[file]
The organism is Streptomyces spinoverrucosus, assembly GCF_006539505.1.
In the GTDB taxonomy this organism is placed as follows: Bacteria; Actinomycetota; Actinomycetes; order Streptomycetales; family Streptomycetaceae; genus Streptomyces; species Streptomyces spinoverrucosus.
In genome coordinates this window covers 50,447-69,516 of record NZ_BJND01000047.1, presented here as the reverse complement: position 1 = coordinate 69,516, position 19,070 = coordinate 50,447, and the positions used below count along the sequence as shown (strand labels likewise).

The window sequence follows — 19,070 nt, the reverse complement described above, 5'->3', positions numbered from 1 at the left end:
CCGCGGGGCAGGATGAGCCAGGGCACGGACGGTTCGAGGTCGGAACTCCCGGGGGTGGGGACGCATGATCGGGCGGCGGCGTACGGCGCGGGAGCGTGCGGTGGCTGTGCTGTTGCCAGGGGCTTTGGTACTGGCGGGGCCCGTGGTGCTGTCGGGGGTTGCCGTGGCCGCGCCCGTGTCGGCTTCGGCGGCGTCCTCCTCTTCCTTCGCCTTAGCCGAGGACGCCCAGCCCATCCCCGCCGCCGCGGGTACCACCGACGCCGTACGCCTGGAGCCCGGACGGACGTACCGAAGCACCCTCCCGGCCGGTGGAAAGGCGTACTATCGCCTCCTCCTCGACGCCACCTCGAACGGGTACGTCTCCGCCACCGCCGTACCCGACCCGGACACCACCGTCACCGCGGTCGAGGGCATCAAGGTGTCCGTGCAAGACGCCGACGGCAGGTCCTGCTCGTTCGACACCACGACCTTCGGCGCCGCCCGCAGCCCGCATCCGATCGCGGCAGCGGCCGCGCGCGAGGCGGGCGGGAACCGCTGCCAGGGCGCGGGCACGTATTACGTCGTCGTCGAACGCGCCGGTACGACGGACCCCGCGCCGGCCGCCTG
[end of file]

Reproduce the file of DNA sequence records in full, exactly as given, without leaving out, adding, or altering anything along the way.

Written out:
The organism is Streptomyces spinoverrucosus, assembly GCF_006539505.1.
In the GTDB taxonomy this organism is placed as follows: Bacteria; Actinomycetota; Actinomycetes; order Streptomycetales; family Streptomycetaceae; genus Streptomyces; species Streptomyces spinoverrucosus.
In genome coordinates this window covers 50,447-69,516 of record NZ_BJND01000047.1, presented here as the reverse complement: position 1 = coordinate 69,516, position 19,070 = coordinate 50,447, and the positions used below count along the sequence as shown (strand labels likewise).

The window sequence follows — 19,070 nt, the reverse complement described above, 5'->3', positions numbered from 1 at the left end:
CCGCGGGGCAGGATGAGCCAGGGCACGGACGGTTCGAGGTCGGAACTCCCGGGGGTGGGGACGCATGATCGGGCGGCGGCGTACGGCGCGGGAGCGTGCGGTGGCTGTGCTGTTGCCAGGGGCTTTGGTACTGGCGGGGCCCGTGGTGCTGTCGGGGGTTGCCGTGGCCGCGCCCGTGTCGGCTTCGGCGGCGTCCTCCTCTTCCTTCGCCTTAGCCGAGGACGCCCAGCCCATCCCCGCCGCCGCGGGTACCACCGACGCCGTACGCCTGGAGCCCGGACGGACGTACCGAAGCACCCTCCCGGCCGGTGGAAAGGCGTACTATCGCCTCCTCCTCGACGCCACCTCGAACGGGTACGTCTCCGCCACCGCCGTACCCGACCCGGACACCACCGTCACCGCGGTCGAGGGCATCAAGGTGTCCGTGCAAGACGCCGACGGCAGGTCCTGCTCGTTCGACACCACGACCTTCGGCGCCGCCCGCAGCCCGCATCCGATCGCGGCAGCGGCCGCGCGCGAGGCGGGCGGGAACCGCTGCCAGGGCGCGGGCACGTATTACGTCGTCGTCGAACGCGCCGGTACGACGGACCCCGCGCCGGCCGCCTG